A Manual Fusion Drive

Mac mini apart

This past Friday a package from Amazon was delivered for me and this is what I found inside (all Amazon affiliate links):

So. Cool.

That’s a lot of speed and quite a bit of work up there. The overall project, from start to finish took over a day, but it was split into three different parts.

Part One: Wife’s 2009 MacBook

  1. Swap wife’s 500 GB “spinning rust drive” for the 500 GB Samsung 840 Series SSD.
  2. Install old 500 GB drive into 2.5″ USB enclosure.
  3. Boot off of old 500 GB drive in USB enclosure and use SuperDuper! to create an exact copy on the new 500 GB SSD.
  4. Boot from new 500 GB SSD and confirm that things are working.
  5. Start and complete Time Machine backup before moving on.

That all went pretty smoothly. The longest step was #3 above as I copied everything over from the old hard drive, over USB 2.0, to the SSD. After the Time Machine backup was completed, then it was time to move onto Part Two.

Part Two: Work’s 2011 13″ MacBook Pro

  1. Take the “old” 500 GB drive in the external enclosure and hook it up to my work laptop.
  2. Clone current drive to the 500 GB drive.
  3. Take apart the external enclosure and swap the newly cloned drive for the 500 GB WD Scorpio Black that was currently the internal drive for the MacBook Pro.
  4. Boot off of the now-internal-old-drive-from-MacBook and verify things are working.
  5. Start a clone of the now-working drive to the new 750 GB external drive I had just received from Amazon.

When it was all said and done, the original drive for my 2011 MacBook Pro was back inside and being used as the boot drive. It is slower (the Scorpio Black is a 7200 RPM drive and the standard Apple-supplied drive is 5400 RPM), but I’m anticipating moving to an SSD at work soon too. This is just a preemptive strike in that direction.

Once the clone was started, I moved onto the main event.

Part Three: My 2012 Mac mini

  1.  Create a new clone of the Mac mini to an existing 500 GB USB 3.0 external hard drive.
  2. Take apart the Mac mini … completely.
  3. Use the OSB Data Double to install the 250 GB Samsung 840 Series SSD.
  4. Swap the standard internal 2.5″ 500 GB hard drive for the 500 GB Western Digital Scorpio Black I had just take out of the 2011 MacBook Pro.
  5. Put the Mac mini together … almost.
  6. Find that you forgot a single screw for the power supply.
  7. Take apart of the Mac mini … completely … again.
  8. Put the Mac mini together.
  9. Boot off of the new clone you made before you took the Mac mini apart.
  10. Create a new Fusion Drive using the command line version of Disk Utility.
  11. Clone your system onto the new Fusion Drive.
  12. Boot off of your new Fusion Drive and confirm things are working.
  13. Start and complete a Time Machine backup.
  14. Breathe.

If I wouldn’t have forgotten that screw, things would have gone a lot smoother. Luckily, it wasn’t a huge deal and I did get everything back together again without causing any damage. The Mac mini really is quite the dense piece of hardware and quite a bit of fun to take apart. Not for the novice, but if you have taken apart a laptop, the Mac mini is no more difficult.

Setting up the Fusion Drive using the SSD + HDD was quite simple once I dropped down to the CLI and just followed the directions. Cloning was quick over USB 3.0 and then things, really, just worked.

I was, however, not done.

Part Four: Clone, Clone, Clone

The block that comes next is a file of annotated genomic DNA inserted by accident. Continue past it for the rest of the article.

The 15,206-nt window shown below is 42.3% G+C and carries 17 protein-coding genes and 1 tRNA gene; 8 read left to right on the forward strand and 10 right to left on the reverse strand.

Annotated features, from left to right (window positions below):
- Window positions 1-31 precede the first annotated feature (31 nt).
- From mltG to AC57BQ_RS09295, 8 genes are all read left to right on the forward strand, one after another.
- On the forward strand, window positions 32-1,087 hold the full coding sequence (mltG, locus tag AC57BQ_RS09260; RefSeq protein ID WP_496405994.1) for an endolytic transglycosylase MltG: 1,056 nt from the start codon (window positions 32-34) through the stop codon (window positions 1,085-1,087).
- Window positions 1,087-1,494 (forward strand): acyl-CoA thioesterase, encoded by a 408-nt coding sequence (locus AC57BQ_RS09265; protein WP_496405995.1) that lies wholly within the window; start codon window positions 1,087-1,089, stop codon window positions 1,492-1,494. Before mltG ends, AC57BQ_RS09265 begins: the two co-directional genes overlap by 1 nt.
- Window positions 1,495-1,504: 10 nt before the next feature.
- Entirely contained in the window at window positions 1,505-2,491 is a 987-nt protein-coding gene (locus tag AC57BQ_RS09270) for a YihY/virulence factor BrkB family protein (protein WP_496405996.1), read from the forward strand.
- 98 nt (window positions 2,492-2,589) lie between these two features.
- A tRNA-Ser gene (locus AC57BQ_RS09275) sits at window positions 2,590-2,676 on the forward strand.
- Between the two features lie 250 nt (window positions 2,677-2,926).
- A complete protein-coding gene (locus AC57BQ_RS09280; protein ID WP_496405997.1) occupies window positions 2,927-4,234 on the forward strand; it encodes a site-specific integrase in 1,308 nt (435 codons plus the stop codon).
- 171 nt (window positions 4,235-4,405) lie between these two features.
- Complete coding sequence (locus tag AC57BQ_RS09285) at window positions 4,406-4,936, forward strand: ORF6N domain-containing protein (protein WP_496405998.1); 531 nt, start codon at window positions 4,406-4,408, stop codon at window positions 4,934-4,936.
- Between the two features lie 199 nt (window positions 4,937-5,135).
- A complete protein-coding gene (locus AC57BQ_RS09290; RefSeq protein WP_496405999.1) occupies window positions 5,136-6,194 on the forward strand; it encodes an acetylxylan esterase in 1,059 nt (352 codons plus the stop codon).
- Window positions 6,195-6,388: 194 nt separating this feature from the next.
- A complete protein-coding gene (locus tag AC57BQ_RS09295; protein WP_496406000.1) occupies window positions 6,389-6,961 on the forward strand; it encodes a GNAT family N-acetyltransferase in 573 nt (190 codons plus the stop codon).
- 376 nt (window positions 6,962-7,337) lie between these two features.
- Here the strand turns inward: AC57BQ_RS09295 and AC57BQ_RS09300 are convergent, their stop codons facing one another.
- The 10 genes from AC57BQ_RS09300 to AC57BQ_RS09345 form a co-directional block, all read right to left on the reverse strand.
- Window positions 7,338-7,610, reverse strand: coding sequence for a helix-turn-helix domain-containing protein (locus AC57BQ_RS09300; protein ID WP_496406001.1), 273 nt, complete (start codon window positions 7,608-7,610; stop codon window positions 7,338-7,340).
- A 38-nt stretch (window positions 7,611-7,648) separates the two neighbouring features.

After it was all done, I had three external hard drives all sitting on my desk, but they did not currently have the appropriate machines cloned onto them. So I started SuperDuper! on each machine and hooked up the drives the following way:

  • 2009 MacBook – Former boot drive from Mac mini in USB 2.0 external enclosure
  • 2011 MacBook Pro – Old 500 GB WD My Passport USB 3.0 external hard drive
  • 2012 Mac mini – New 750 GB WD My Passport USB 3.0 external hard drive

Each machine attached to a drive of the proper size. I now have a clone of each machine along with Time Machine backups to my Time Capsule for the 2009 MacBook and 2012 Mac mini and CrashPlan online backups of all three.

That is really nice.

Conclusion

Fusion Drive

Was it worth all of the time and effort?

Absolutely. The oldest device, the 2009 MacBook, now feels like an entirely new machine. Adding an SSD has bought me some time, hopefully at least a year, until I need to seriously consider getting a new device for my wife to use. The biggest “win” is for Aperture, as it now loads after only a bounce or two and is much more usable than before.

That is really cool because that is the one application causing my wife the most trouble.

For the Mac mini, the Fusion Drive has been great. Having a 256 GB SSD means that everything is currently stored on the SSD. As I add more media, I will see if the performance is the same, but it is really nice to be back on an SSD and have the added storage of a “spinning rust” disk.

If you are getting a Mac and need a huge amount of storage, I would recommend looking at a Fusion Drive. If you don’t want to pull your Mac apart, just have Apple give you one and be happy. Be aware that YOU NEED TO BE BACKING UP EVERYTHING BECAUSE IF ONE DRIVE DIES EVERYTHING GOES AWAY. With that said, the speed increase is amazing.

However, if you have the technical acumen, feel free to do it yourself. It is not a big deal and can be quite a bit of fun.

4 thoughts on “A Manual Fusion Drive”

  1. Sadly, the cheaper of all options to go this way. Also a benefit when I have some work come in and get it shipped earlier than expected.

  2. Hey Bob, with Mavericks they have built this into Disk Utility! Could you update your post so folks who might not want to use Terminal could use the GUI?

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